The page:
- When renting accommodation always ask for a receipt when handing over money or do it by bank transfer, that way there will always be a record of how much deposit and monthly rent you paid. It is always a good idea to take photographs (with a date stamp) of all the rooms in the house and any obvious faults. That way, if the landlord tries to keep your deposit because there is a scratch on the floor or a crack in a window you can prove that it was already like that when you moved in.
Finding accommodation can be one of the most stressful parts of your arrival to Spain. Try to stay calm but proactive. You will find the perfect place (or at least suitable) in time.
Relationships (not just the loving ones;)
Getting to know Spaniards and other teaching assistants will be a key factor to adapting to Spanish life whilst in Spain, unless you are a hermit. In which case, you should crawl back under your shell and not be in Spain in the first place.
Most people arrive not knowing a soul. Maybe you have a ‘second cousin’s aunt twice removed’ who lives in another city 500kms away. They won’t be able to help you. You have to do this on your own. But do you?
Even if you are a confident, well-travelled person, when facing problems it is always easier if you have someone you know (even if only for 10 minutes) who has similar problems and you can help each other. This is when you will find friends that will last a lifetime. When you least expect it. Getting a bus. Buying a coffee.
At the beginning, some auxiliares get Skype Syndrome. Be careful with speaking all day with family and friends from back home. It is great to be in touch, but your life is changing and you have to learn to live without them. You need to get yourself out there, actively look for friends. Don’t be shy. Nobody will think less of you if you hear them speaking in English and you ask them where their accent is from.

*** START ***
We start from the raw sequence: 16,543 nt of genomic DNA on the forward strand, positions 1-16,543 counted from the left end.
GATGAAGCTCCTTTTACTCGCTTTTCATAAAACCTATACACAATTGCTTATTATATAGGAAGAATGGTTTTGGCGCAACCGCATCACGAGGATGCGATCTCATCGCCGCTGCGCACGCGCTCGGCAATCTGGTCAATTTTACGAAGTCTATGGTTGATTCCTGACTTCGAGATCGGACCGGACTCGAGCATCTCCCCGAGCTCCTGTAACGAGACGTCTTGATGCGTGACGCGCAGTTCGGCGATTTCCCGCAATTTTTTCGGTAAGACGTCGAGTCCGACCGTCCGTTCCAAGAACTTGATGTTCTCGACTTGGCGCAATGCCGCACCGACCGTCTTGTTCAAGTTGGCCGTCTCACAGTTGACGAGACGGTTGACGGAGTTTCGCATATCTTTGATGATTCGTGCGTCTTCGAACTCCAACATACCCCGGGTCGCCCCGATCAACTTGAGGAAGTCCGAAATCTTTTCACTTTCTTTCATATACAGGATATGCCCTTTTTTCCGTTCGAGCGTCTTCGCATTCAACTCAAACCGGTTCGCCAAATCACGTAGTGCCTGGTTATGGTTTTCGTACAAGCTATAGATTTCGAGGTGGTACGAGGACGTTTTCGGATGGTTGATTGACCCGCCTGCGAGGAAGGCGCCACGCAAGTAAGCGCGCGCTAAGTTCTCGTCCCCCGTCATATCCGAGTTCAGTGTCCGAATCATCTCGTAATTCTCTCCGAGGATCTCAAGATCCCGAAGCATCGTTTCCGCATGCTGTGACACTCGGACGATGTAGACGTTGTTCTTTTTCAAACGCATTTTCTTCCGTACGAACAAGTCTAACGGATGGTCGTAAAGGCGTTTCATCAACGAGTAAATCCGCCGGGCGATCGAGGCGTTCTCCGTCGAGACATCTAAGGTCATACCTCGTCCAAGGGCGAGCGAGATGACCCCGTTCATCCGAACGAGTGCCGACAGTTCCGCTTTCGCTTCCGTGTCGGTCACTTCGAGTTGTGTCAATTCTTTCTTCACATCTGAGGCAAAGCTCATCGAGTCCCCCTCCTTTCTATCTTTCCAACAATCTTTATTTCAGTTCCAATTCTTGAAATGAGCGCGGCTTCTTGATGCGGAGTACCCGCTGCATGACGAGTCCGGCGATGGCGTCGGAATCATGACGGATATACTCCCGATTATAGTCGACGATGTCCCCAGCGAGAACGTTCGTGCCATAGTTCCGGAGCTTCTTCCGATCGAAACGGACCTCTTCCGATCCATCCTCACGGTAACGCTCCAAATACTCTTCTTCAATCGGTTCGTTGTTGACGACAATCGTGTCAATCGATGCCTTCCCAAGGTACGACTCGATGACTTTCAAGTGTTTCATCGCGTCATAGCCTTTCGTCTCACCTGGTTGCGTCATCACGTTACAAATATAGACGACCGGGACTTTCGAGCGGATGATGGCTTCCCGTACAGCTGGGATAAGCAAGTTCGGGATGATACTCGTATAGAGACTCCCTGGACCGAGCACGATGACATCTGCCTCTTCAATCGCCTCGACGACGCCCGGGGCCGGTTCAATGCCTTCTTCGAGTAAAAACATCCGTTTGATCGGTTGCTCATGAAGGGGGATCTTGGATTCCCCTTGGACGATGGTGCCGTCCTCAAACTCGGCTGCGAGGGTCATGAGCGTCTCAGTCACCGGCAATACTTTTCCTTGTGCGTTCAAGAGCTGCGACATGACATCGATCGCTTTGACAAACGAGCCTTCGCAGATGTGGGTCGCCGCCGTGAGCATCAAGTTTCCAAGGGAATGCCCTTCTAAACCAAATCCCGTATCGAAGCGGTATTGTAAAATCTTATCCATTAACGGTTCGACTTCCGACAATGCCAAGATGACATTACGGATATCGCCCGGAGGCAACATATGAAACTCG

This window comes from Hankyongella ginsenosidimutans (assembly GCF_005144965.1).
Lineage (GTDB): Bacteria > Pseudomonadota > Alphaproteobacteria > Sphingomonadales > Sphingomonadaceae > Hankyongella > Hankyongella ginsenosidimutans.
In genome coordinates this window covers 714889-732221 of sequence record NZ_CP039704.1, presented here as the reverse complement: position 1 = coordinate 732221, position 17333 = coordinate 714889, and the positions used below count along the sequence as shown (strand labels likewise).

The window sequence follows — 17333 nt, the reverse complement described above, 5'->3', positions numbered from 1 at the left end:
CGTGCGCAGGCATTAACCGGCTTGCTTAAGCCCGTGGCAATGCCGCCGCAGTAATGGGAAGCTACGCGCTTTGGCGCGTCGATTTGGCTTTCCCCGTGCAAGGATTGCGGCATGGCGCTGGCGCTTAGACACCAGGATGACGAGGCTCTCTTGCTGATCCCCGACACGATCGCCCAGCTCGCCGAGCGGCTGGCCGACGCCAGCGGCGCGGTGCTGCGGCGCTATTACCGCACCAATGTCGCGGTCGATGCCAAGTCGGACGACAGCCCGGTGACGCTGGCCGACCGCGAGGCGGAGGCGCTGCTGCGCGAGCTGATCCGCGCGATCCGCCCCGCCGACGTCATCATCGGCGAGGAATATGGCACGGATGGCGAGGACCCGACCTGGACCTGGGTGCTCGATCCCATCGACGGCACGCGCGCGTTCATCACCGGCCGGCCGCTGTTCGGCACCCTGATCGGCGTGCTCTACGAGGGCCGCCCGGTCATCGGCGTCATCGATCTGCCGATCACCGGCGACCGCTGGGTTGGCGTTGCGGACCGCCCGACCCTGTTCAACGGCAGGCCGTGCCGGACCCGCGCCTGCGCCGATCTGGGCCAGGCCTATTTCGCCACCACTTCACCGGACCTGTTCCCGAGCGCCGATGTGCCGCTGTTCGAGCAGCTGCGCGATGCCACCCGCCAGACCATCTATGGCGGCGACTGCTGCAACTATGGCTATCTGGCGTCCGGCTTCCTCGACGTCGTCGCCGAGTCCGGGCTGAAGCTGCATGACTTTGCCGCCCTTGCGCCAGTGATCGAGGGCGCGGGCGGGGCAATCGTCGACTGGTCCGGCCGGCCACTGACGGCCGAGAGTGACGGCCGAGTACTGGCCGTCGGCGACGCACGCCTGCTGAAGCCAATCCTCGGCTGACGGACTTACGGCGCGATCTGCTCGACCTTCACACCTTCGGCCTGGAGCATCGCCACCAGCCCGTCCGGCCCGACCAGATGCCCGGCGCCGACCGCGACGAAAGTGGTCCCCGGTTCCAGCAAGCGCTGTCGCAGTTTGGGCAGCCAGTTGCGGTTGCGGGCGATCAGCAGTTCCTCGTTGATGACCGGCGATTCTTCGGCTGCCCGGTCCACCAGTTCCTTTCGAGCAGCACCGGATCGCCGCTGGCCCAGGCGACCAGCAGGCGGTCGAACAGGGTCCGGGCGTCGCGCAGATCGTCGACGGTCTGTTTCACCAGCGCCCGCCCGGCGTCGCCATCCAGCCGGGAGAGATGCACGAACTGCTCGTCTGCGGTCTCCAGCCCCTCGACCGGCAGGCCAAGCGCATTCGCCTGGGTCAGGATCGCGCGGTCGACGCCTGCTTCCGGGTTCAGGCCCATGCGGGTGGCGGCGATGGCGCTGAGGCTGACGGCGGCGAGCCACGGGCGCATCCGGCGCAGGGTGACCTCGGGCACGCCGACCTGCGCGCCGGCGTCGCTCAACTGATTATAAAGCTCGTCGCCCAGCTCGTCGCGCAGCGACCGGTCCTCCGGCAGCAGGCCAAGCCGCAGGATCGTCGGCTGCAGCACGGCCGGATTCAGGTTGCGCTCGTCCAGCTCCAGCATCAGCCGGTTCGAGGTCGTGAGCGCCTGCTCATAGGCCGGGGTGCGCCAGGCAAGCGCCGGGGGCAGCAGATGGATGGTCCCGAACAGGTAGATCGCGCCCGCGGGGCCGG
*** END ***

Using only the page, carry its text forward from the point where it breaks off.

Join weekends away, go out at night, join free walking tours. If you want to know more, we can help you with that. Drop us your questions or opinions here, on Facebook or email: firstname.lastname@example.org
We hope that during your stay you don’t suffer from any types of illnesses, however being in the classroom with 25 children it is inevitable that you will at least catch a cold.
It is important that you stay fit, do exercise and eat well. I don’t want this to be a lesson on how to stay healthy but something that we will all do in Spain is P-A-R-T-Y. It is inevitable and advisable! But at some stage you will have to put a limit for your health’s sake. Make sure you get home at 5am and start school at 9am even just once! It’s all part of the experience but don’t do it so that it affects your work and more importantly, your health. If your defences are down you will catch all the viruses, colds and flu’s under the sun.
If you are sick, find a doctor that is covered by your health insurance (unless you are a European national, in which case you can see any public doctor). In some programs the insurance only covers emergency care. Be sure to ask for a ‘justificante para el trabajo’. It is a medical certificate to justify your absence from work. The Head Teacher will ask for a copy of it.
As far as I know, dentists are not covered on any health insurance programs for assistant teachers nor for Europeans. However, dentists are relatively cheap, at least compared to Australia….Aussies, if you need dental work done, do it before you go home!
Well, I hope these short notes help you out a little when adapting to Spanish life. If you have some doubts or questions….Spanish? Accommodation? Getting to know people?….There is a solution for everything and I’m open to questions.